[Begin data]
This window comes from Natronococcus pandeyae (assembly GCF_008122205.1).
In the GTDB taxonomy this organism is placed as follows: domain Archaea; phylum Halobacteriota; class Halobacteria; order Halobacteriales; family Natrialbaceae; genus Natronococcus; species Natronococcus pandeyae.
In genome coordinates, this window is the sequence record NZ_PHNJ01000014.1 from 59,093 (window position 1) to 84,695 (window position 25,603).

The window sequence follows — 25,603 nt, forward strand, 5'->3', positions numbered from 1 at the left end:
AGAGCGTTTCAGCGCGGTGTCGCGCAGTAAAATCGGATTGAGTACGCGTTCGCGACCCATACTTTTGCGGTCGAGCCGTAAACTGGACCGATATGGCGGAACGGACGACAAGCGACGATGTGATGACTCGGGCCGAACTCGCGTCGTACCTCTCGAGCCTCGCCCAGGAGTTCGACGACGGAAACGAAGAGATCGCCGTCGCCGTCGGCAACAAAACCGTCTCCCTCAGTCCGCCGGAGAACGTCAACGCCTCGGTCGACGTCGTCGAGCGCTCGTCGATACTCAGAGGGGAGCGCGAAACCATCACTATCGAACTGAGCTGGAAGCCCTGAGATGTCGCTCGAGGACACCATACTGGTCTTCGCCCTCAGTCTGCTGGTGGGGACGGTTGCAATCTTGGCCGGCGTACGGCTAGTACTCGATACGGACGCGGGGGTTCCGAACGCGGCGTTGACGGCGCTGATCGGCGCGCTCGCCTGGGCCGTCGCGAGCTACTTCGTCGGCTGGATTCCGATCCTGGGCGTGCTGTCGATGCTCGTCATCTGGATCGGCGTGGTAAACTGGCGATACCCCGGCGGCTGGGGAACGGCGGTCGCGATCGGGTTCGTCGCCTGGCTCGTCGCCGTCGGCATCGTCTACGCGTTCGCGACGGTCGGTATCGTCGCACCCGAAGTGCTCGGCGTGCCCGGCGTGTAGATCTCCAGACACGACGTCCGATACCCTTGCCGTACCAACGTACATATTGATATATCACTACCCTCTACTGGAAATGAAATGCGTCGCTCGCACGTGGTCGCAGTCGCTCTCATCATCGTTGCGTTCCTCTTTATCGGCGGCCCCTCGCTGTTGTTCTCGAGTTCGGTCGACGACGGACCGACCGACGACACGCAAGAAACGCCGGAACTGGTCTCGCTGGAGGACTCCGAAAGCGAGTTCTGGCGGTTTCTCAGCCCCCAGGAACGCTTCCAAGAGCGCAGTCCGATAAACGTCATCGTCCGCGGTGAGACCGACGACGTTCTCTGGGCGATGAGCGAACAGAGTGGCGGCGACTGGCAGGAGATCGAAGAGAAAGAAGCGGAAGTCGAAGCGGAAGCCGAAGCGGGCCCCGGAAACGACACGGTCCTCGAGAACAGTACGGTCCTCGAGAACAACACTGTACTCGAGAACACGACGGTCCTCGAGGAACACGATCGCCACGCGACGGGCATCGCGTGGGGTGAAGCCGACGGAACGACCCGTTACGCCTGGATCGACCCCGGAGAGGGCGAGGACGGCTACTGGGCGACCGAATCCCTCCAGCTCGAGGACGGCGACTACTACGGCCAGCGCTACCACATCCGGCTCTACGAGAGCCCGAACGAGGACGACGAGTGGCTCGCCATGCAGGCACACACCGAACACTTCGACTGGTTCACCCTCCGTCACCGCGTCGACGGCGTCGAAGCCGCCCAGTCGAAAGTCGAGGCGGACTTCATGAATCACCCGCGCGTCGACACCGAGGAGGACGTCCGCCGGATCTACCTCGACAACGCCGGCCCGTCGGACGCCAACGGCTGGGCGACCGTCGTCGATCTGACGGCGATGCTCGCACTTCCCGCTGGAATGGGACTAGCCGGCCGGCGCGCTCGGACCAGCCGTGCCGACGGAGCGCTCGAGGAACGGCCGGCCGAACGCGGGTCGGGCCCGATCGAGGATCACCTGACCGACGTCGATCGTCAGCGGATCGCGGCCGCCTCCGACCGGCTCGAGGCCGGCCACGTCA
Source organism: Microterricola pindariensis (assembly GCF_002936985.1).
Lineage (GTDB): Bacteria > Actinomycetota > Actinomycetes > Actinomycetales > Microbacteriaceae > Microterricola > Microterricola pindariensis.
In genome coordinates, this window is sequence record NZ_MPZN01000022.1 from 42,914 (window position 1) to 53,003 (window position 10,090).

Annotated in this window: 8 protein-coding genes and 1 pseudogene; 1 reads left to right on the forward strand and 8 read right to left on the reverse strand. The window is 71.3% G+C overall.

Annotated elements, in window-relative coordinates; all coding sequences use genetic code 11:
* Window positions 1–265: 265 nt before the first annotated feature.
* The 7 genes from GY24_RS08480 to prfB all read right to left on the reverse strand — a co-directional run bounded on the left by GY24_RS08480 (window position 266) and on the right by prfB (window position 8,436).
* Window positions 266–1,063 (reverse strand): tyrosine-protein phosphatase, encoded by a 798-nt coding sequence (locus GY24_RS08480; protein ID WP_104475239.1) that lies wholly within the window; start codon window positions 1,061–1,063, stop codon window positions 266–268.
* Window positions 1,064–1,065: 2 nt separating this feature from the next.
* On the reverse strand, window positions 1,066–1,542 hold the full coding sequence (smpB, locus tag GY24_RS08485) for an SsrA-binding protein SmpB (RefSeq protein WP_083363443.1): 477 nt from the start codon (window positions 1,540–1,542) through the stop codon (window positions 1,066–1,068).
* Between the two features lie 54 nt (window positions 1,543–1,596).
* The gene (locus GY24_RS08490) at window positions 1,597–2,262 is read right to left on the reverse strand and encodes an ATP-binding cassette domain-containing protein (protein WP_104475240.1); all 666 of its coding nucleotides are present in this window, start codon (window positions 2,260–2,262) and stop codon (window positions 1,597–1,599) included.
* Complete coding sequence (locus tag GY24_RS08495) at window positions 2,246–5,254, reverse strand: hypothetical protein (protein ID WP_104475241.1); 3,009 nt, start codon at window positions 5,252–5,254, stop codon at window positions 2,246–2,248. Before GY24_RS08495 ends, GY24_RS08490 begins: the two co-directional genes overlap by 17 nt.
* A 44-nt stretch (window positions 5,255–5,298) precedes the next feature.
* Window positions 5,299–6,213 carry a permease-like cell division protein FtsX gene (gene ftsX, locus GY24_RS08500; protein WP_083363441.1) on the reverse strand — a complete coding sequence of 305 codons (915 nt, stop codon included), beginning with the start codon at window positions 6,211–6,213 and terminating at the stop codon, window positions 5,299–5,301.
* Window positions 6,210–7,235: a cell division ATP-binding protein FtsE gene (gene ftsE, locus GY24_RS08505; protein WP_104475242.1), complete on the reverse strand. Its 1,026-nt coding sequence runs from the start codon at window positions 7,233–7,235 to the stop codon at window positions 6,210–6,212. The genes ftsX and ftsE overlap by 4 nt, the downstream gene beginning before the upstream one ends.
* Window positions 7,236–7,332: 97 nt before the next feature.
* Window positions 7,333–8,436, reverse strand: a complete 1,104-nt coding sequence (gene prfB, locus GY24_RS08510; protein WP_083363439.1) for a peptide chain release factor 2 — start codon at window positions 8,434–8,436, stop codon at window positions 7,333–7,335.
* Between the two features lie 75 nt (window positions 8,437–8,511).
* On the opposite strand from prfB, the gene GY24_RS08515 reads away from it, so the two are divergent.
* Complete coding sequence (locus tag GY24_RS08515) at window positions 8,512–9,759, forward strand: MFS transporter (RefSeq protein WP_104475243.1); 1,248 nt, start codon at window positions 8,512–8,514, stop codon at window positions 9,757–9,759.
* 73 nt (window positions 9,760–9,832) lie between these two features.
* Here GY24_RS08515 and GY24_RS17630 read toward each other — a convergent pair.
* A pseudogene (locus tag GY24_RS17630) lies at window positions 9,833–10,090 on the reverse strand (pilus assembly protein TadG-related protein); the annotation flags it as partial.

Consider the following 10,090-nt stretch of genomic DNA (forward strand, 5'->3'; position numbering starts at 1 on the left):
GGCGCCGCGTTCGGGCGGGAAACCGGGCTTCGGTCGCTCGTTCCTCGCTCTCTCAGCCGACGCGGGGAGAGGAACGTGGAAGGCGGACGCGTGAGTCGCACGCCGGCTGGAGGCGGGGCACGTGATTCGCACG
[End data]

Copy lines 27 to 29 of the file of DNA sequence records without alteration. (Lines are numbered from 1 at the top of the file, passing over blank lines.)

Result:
* 73 nt (window positions 9,760–9,832) lie between these two features.
* Here GY24_RS08515 and GY24_RS17630 read toward each other — a convergent pair.
* A pseudogene (locus tag GY24_RS17630) lies at window positions 9,833–10,090 on the reverse strand (pilus assembly protein TadG-related protein); the annotation flags it as partial.